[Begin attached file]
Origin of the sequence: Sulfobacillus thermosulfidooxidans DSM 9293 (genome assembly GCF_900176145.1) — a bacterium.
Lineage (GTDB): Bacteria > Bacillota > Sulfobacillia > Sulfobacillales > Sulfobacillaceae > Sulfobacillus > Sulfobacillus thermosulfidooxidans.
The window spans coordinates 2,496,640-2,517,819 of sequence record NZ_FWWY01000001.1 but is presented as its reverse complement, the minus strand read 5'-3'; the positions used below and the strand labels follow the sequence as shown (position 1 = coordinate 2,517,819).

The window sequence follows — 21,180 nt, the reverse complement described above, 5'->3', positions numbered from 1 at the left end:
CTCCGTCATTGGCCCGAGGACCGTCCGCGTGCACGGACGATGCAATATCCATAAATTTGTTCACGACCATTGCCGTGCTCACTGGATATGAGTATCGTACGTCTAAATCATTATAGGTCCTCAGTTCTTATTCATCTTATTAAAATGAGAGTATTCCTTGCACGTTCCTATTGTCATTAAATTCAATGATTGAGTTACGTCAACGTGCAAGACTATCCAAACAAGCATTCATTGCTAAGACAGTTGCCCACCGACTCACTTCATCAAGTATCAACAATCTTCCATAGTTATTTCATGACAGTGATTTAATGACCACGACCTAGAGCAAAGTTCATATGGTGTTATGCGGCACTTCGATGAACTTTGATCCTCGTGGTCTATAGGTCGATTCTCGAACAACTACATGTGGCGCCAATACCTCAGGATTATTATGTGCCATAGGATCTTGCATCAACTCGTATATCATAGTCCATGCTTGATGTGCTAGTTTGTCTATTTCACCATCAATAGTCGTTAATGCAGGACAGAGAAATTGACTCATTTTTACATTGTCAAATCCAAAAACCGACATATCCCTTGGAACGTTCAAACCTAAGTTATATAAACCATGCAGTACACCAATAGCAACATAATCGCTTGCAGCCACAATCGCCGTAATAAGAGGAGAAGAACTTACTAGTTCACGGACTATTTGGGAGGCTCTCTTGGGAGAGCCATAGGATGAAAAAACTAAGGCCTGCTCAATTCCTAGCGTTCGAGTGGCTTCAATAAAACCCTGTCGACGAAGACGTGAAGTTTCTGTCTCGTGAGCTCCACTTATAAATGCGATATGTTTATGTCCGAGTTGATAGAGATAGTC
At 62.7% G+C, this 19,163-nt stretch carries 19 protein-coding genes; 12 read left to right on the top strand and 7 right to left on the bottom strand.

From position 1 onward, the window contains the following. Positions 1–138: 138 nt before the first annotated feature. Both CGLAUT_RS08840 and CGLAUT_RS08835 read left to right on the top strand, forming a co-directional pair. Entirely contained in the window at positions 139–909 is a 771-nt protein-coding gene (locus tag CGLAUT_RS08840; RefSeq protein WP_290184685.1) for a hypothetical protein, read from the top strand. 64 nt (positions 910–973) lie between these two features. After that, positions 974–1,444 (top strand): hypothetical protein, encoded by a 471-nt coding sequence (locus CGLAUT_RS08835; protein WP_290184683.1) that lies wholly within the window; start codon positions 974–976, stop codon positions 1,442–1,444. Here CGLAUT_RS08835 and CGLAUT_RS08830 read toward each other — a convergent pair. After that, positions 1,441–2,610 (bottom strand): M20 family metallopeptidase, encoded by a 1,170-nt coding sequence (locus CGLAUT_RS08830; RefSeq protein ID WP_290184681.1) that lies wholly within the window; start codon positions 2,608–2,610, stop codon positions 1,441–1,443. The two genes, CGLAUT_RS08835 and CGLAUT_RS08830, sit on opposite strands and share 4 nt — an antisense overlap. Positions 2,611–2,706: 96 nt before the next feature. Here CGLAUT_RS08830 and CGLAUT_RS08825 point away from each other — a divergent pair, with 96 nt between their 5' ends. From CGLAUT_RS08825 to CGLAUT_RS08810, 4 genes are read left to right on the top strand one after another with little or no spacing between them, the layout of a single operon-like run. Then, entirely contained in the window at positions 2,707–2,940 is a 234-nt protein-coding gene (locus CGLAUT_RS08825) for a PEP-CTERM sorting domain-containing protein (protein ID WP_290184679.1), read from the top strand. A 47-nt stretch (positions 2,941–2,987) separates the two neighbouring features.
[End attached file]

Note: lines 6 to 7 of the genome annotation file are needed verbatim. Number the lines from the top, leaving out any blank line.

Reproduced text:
At 62.7% G+C, this 19,163-nt stretch carries 19 protein-coding genes; 12 read left to right on the top strand and 7 right to left on the bottom strand.

From position 1 onward, the window contains the following. Positions 1–138: 138 nt before the first annotated feature. Both CGLAUT_RS08840 and CGLAUT_RS08835 read left to right on the top strand, forming a co-directional pair. Entirely contained in the window at positions 139–909 is a 771-nt protein-coding gene (locus tag CGLAUT_RS08840; RefSeq protein WP_290184685.1) for a hypothetical protein, read from the top strand. 64 nt (positions 910–973) lie between these two features. After that, positions 974–1,444 (top strand): hypothetical protein, encoded by a 471-nt coding sequence (locus CGLAUT_RS08835; protein WP_290184683.1) that lies wholly within the window; start codon positions 974–976, stop codon positions 1,442–1,444. Here CGLAUT_RS08835 and CGLAUT_RS08830 read toward each other — a convergent pair. After that, positions 1,441–2,610 (bottom strand): M20 family metallopeptidase, encoded by a 1,170-nt coding sequence (locus CGLAUT_RS08830; RefSeq protein ID WP_290184681.1) that lies wholly within the window; start codon positions 2,608–2,610, stop codon positions 1,441–1,443. The two genes, CGLAUT_RS08835 and CGLAUT_RS08830, sit on opposite strands and share 4 nt — an antisense overlap. Positions 2,611–2,706: 96 nt before the next feature. Here CGLAUT_RS08830 and CGLAUT_RS08825 point away from each other — a divergent pair, with 96 nt between their 5' ends. From CGLAUT_RS08825 to CGLAUT_RS08810, 4 genes are read left to right on the top strand one after another with little or no spacing between them, the layout of a single operon-like run. Then, entirely contained in the window at positions 2,707–2,940 is a 234-nt protein-coding gene (locus CGLAUT_RS08825) for a PEP-CTERM sorting domain-containing protein (protein ID WP_290184679.1), read from the top strand. A 47-nt stretch (positions 2,941–2,987) separates the two neighbouring features.